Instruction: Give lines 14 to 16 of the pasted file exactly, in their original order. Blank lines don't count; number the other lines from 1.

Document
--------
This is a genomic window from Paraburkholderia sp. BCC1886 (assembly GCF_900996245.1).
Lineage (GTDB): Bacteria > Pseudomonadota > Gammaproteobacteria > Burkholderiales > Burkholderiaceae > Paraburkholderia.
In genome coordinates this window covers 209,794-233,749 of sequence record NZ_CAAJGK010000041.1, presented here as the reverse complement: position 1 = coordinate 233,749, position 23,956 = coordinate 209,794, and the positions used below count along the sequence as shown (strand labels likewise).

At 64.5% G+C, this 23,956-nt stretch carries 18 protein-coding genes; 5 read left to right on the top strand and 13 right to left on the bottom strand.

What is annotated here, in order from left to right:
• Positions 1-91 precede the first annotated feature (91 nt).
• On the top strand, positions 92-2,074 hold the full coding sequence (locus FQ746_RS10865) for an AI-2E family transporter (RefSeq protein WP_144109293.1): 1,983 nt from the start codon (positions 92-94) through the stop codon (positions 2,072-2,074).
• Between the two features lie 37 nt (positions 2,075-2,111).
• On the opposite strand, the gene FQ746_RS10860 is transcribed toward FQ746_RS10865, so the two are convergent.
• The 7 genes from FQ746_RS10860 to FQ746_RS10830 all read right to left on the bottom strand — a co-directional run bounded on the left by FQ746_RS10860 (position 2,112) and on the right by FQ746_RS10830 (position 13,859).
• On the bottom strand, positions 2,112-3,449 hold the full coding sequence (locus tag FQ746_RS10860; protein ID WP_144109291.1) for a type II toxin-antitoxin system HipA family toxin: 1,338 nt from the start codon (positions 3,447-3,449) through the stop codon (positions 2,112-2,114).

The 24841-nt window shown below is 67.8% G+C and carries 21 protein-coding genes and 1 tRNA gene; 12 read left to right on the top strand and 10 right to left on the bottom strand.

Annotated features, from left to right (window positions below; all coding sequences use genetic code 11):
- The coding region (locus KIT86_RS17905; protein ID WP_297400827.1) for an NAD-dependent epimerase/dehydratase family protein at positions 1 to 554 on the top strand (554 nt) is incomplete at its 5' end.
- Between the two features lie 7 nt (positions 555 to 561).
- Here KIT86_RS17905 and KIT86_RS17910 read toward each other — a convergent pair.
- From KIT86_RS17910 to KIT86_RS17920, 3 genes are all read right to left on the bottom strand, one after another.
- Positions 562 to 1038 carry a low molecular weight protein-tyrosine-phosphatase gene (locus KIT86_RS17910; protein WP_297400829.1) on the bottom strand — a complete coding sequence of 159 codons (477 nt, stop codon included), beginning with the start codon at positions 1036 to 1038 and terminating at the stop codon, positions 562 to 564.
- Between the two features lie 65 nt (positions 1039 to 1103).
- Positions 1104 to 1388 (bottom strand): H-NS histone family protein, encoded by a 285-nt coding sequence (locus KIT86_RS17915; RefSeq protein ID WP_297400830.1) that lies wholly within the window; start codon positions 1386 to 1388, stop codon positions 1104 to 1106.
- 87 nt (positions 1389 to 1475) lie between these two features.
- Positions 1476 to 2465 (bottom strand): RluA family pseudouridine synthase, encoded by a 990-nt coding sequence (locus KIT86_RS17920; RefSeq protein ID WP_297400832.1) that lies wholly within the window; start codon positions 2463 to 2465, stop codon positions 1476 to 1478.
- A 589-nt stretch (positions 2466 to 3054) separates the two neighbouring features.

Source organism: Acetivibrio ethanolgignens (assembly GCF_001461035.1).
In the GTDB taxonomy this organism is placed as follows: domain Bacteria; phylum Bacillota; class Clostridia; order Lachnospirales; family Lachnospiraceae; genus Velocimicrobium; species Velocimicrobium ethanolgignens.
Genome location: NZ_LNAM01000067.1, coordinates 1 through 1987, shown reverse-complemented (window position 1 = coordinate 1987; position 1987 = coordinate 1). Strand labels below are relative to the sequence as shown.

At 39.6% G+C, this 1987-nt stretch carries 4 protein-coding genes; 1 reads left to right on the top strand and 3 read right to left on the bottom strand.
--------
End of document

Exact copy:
- The coding region (locus KIT86_RS17905; protein ID WP_297400827.1) for an NAD-dependent epimerase/dehydratase family protein at positions 1 to 554 on the top strand (554 nt) is incomplete at its 5' end.
- Between the two features lie 7 nt (positions 555 to 561).
- Here KIT86_RS17905 and KIT86_RS17910 read toward each other — a convergent pair.